On the occasion of the fourth annual AZ Awards, we tracked down a few of the winners of our inaugural competition – including Boston’s Matter Design, London’s Campaign, and Toronto’s Alex Josephson – to see what new and exciting things they are up to.
Just weeks after Molo’s Softlight claimed the first-ever AZ Award for Best Lighting, the Vancouver design firm headed to Japan to open Nebuta House, a paper lantern museum dramatically clad in ribbons of red steel. Molo’s relationship with the country is ongoing; in March, Softlights featured prominently in a performance by the National Ballet of Japan. molodesign.com
In 2011, Brandon Clifford and Wes McGee’s Ply Shelf, a computer-modelled design for a plywood shelf, took the prize for Best Furniture. The Boston studio continues to devise elegant products and structures using advanced fabrication methods, including its La Voûte de Lefevre installation – a honeycombed, vaulted structure composed of 287 CNC‑routered plywood cells. matterdesignstudio.com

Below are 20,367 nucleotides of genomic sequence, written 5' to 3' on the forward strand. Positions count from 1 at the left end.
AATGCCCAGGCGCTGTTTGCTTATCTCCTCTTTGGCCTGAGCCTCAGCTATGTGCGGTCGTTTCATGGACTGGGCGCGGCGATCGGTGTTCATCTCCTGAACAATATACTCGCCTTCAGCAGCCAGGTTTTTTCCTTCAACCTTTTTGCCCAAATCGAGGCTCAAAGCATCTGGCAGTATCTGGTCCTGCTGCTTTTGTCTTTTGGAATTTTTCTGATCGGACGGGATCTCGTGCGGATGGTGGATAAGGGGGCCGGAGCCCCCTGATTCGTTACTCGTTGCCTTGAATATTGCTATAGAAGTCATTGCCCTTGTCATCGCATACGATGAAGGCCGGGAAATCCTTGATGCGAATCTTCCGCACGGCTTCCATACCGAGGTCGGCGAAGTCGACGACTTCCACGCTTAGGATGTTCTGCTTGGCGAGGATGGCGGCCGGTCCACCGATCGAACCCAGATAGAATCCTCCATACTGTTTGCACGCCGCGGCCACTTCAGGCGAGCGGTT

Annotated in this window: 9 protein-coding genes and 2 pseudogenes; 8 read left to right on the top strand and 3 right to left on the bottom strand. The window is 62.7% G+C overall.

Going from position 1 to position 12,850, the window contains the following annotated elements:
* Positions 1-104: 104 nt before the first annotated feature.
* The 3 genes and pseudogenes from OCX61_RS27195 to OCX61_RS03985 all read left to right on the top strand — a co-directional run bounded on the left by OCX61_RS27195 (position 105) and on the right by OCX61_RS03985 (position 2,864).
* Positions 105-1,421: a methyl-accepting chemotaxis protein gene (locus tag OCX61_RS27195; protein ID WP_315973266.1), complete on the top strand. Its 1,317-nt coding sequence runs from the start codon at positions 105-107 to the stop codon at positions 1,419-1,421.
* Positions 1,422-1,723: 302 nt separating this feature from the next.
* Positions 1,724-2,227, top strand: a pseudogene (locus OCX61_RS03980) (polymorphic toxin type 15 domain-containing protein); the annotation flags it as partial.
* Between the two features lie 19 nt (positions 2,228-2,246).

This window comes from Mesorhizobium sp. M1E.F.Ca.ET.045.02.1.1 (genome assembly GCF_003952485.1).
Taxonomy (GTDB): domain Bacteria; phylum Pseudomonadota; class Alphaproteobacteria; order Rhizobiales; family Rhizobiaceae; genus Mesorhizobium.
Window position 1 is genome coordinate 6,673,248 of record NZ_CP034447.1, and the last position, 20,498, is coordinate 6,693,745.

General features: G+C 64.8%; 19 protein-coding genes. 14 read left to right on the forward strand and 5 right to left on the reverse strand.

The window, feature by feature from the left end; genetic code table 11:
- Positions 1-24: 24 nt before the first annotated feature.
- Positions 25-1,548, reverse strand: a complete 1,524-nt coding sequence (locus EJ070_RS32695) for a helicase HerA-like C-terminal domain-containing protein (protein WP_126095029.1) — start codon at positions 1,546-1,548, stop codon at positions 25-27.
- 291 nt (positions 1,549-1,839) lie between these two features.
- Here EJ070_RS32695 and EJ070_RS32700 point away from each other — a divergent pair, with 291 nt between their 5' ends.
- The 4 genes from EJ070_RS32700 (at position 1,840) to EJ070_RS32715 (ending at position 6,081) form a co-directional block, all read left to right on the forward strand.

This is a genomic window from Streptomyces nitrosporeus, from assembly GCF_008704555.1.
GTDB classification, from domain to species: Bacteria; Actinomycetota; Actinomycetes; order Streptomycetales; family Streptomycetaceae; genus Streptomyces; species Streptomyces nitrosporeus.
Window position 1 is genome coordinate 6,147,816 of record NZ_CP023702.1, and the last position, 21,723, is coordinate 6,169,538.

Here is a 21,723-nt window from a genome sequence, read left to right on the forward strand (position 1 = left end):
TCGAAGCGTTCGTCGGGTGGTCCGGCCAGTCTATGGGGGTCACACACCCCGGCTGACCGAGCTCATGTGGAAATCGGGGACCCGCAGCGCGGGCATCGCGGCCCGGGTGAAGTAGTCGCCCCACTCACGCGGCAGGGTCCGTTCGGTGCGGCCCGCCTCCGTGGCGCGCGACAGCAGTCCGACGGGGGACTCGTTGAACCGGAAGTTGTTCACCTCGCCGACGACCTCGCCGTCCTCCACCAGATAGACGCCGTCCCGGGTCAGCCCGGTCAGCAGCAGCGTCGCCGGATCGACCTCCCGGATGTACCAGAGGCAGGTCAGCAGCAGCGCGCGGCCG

This London studio won Best Temporary Project for an installation created for Dunhill, one of a slew of eye-popping retail concepts it has worked on for such top fashion brands as Burberry and Nike. More recently, it crafted this travelling pavilion for Samsung that immersed visitors in a blue-tinged world of inflated bubbles. campaigndesign.co.uk
After graduating from the University of Waterloo, Alex Josephson – the first student to win the A+ Award – started Partisans with Pooya Baktash. Since then, the partners have let space-suited models wander through the offices of Extuple, a futuristic environment they recently completed, fitted with glass office partitions and a wavy, sculpted wooden ceiling. The duo is also among the teams at work on Union Station, Toronto’s central rail hub, now undergoing a major overhaul. The new station will bring to the city’s south end more than 14,800 square metres of space for food, shopping and culture. partisanprojects.com
The New York architect grabbed the jury’s attention, winning Best Unrealized Concept for his Metropolitan Vertical Amusement Park, and he is still thinking big. One of his latest schemes addresses megastore blight in Manhattan’s Lower East Side by topping several blocks of big box outlets with an artificial mountain. The green-scaped terrain would provide space for outdoor sports, a mountain bike route, and habitat for birds, trees and butterflies. juhyunkim.com